Arab Parliament calls for withdrawal of observers from Syria

Arab League observers take photos for anti-government protesters on the streets in Adlb. (Reuters)
The Arab Parliament, an Arab advisory body, has urged the Arab League to terminate the monitors’ mission in Syria, saying the mission has failed to end the bloodshed in the country.

­"The mission of the Arab League team has missed its aim of stopping the killing of children and ensuring the withdrawal of troops from the Syrian streets, giving the Syrian regime a cover to commit inhumane acts under the noses of the Arab League observers," said Ali Salem al-Deqbasi, the Kuwaiti head of the 88-member Arab body, in a statement.

The Parliament called on the Arab League's secretary-general, Nabil Elaraby, to adopt a resolution to withdraw the mission immediately.

However, as the Arab Parliament, a body to which members of the Arab League send representatives, operates separately from the Arab League, this is a non-binding recommendation.

The first 50 observers of an eventual 150 monitors arrived in Syria on December 26 for a month-long mission to provide an independent ground report and to ensure that President Bashar al-Assad stops the bloodshed. The mission was part of the peace plan signed by Syria on December 19.

The arrival of the monitors led to the withdrawal of Syrian tanks from the western city of Homs, dubbed by many as the cradle of the Syrian opposition. Nevertheless, local coordination committees say that since the mission began at least 286 people have been killed, reports Reuters.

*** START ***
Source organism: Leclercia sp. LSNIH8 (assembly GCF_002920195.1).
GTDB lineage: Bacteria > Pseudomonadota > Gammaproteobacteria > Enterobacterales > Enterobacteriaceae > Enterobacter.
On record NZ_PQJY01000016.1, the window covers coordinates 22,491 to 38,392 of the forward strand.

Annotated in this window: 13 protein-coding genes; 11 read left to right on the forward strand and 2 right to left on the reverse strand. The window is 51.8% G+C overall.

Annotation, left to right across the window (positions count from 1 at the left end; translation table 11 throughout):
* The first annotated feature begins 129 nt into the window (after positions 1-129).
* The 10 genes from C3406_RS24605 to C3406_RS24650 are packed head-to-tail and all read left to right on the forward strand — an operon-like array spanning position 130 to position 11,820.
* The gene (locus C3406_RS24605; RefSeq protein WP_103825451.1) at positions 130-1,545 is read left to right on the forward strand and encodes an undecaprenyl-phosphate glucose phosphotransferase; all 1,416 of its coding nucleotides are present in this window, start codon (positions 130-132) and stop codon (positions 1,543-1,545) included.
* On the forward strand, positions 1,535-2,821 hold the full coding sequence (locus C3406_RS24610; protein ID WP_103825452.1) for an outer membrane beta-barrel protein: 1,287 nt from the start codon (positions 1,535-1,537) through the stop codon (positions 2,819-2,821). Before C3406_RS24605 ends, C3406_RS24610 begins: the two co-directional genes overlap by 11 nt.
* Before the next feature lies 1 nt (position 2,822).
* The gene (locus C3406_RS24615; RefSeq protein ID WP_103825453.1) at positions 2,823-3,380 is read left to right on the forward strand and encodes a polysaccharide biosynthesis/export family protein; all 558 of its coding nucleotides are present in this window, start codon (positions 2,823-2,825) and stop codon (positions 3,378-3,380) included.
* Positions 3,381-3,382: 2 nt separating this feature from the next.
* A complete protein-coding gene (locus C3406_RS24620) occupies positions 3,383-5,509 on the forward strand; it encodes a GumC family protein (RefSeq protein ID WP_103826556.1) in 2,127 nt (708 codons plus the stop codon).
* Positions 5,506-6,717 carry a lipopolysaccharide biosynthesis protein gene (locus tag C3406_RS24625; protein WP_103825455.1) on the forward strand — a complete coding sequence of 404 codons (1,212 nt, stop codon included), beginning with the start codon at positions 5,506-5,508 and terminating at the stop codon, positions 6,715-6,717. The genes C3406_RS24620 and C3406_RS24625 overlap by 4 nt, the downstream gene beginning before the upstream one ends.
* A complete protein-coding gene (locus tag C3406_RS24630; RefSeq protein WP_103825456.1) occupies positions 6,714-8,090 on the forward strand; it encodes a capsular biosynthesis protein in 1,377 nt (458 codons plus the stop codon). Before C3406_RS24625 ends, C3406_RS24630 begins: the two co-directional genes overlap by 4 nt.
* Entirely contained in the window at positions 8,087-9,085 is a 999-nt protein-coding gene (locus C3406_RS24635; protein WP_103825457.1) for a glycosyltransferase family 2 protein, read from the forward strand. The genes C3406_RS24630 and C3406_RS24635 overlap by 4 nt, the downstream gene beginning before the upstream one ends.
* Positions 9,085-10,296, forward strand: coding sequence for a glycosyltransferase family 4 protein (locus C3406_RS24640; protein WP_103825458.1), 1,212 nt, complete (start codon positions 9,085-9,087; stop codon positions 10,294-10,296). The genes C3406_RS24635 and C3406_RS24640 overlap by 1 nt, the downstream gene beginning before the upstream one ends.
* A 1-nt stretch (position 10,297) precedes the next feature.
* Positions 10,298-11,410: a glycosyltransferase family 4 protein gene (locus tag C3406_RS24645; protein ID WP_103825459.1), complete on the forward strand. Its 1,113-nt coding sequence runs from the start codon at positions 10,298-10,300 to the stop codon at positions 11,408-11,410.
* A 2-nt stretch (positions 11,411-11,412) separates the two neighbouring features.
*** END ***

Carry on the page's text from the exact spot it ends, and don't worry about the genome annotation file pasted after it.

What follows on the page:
In total, the United Nations estimates that over 5,000 people, mostly peaceful protesters, have been killed in the nine-month anti-government uprising.

Syrian President Bashar al-Assad says the source of the unrest in the country is the help and guidance that Islamist militants are receiving from abroad.

Dr Maher Salloum, an ambassador to the Universal Peace Federation, told RT the observers’ mission should not be interrupted, though the independence of the observers might be questioned somewhat.

[Monitors] are being affected by some regional powers, such as Qatar or major Egyptian officials, and international powers even at the level of the European community and the US,” claimed Dr Maher Salloum talking from Beirut. “This international pressure will prevent them from independent reporting. This tarnishes transparency and the process of independent monitoring itself.”

Watch RT’s full interview with Dr Maher Salloum